Academic Andrew Fraser will defy the Human Rights and Equal Opportunity Commission by not apologising to the Sudanese community for his study linking African refugees to high crime rates.
In a landmark ruling that raises fresh questions about the limits to which academics can engage in public debate, HREOC chairman John von Doussa has found Professor Fraser’s comments were unlawful because they amounted to a “sweeping generalisation” that was not backed by research.
Professor Fraser was suspended last year from teaching at Sydney’s Macquarie University over his comments about Sudanese refugees in Australia.
Sudanese Darfurian Union secretary Safi Hareer complained to the human rights commission that Professor Fraser breached the Racial Discrimination Act in a letter published in the Parramatta Sun newspaper.
The letter said experience showed an expanding black population was a “sure-fire recipe” for increased crime and violence.
In a letter received by Professor Fraser yesterday, Mr von Doussa rejected his submission that his comments were made for “genuine academic purposes in the public interest”.
Mr von Doussa said while the legislation allowed for fair comment on matters of public interest and for genuine academic discussion, the comments were not made with “sufficient constraints and proportionality”.
Comments for academic purposes were expected to reflect standards such as balanced arguments and be well-researched, but Professor Fraser had made “sweeping generalisations” not supported by research.
Mr von Doussa asked Professor Fraser to respond to Mr Hareer’s demand that he publish a public apology to members of the Sudanese community acknowledging that he had engaged in unlawful conduct.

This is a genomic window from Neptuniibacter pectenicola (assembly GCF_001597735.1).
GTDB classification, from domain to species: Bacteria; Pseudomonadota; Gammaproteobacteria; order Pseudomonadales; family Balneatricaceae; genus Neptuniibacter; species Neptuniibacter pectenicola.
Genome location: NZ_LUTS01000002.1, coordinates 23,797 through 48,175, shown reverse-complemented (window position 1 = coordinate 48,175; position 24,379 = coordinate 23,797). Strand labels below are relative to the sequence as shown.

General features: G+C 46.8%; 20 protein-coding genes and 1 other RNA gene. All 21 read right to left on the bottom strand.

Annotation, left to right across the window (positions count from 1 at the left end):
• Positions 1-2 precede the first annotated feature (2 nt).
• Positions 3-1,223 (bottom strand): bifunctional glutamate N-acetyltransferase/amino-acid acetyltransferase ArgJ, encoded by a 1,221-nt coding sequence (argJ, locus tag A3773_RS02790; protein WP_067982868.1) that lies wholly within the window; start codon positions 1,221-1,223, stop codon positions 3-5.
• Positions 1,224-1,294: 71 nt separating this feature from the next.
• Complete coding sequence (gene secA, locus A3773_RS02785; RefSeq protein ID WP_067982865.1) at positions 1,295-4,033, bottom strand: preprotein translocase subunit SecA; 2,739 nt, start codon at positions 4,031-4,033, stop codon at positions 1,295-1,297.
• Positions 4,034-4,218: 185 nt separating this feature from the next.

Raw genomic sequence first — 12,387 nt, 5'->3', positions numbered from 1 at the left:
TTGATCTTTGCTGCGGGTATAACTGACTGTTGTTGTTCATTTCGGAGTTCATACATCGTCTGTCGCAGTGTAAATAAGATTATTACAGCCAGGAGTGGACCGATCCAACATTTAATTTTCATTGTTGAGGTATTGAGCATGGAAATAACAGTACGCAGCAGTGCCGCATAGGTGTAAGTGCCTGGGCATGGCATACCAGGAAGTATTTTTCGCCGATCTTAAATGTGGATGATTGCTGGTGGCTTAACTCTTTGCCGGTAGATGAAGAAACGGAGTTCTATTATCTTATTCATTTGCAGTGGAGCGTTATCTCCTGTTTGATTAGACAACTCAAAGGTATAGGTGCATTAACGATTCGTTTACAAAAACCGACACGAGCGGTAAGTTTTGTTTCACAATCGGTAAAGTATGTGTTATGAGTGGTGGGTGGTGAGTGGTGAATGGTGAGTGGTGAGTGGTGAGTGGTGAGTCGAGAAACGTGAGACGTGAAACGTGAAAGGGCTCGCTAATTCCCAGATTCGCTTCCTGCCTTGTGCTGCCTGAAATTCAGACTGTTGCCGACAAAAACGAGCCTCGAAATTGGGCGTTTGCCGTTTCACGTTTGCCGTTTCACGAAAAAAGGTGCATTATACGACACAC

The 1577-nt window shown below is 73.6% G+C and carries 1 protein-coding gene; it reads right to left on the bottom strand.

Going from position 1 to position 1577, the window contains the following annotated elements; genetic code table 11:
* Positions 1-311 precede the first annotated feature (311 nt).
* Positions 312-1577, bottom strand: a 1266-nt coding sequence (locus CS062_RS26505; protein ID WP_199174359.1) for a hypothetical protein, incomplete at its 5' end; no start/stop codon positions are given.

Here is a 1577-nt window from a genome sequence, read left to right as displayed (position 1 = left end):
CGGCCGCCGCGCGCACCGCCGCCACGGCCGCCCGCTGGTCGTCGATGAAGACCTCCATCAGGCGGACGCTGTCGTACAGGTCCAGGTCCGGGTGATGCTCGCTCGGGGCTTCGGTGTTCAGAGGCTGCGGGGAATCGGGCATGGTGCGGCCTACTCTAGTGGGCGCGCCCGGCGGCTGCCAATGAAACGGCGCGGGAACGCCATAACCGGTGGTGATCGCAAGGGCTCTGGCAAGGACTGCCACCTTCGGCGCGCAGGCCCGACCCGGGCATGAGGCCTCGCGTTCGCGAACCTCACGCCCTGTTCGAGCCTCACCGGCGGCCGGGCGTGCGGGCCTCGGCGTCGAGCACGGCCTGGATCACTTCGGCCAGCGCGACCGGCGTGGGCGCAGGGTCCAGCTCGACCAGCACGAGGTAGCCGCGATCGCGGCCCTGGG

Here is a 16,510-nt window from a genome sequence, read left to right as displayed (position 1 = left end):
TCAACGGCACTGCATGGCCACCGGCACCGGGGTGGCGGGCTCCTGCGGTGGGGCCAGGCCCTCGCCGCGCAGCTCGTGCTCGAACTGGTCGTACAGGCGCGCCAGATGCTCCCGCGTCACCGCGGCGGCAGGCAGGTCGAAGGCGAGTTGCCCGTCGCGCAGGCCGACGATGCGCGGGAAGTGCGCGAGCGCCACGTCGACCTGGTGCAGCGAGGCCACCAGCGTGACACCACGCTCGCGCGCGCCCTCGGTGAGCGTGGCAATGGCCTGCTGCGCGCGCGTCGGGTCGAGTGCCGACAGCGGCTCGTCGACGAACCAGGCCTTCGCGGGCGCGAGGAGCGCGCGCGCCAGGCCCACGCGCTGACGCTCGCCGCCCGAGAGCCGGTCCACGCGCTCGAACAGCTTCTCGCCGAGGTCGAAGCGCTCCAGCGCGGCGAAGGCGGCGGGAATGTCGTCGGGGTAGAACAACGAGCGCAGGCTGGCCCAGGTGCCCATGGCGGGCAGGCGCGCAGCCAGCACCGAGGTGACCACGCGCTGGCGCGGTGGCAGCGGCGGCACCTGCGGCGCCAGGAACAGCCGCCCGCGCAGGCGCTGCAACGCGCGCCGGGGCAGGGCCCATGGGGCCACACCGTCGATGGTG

But Professor Fraser told The Australian he would not apologise to anyone.
“Even those who disagree with me should be appalled at this attack on the freedom of academic debate,” he said.
“This gives the lie to all those politicians who’ve claimed that racial hatred legislation would not curb freedom of expression in Australia.”
Mr Hareer’s lawyer, George Newhouse, said he would discuss with his client the prospect of pursuing the matter in the Federal Court.
“This is not a question of freedom of speech,” Mr Newhouse said. “This is about how far you can go in spewing your bile on other people because of the colour of their skin.”
NSW Jewish Board of Deputies president David Knoll, who helped Mr Hareer prepare his complaint, hailed the HREOC decision as an important milestone.
“I have no difficulty with legitimate academic discourse but there is no such thing as freedom of hatred,” Mr Knoll said.
But Council for Civil Liberties president Terry O’Gorman said the decision was disturbing.
“Freedom of speech does not just mean the freedom to express views which concur with your views,” Mr O’Gorman said. “Extremist views fall under the umbrella of freedom of speech.”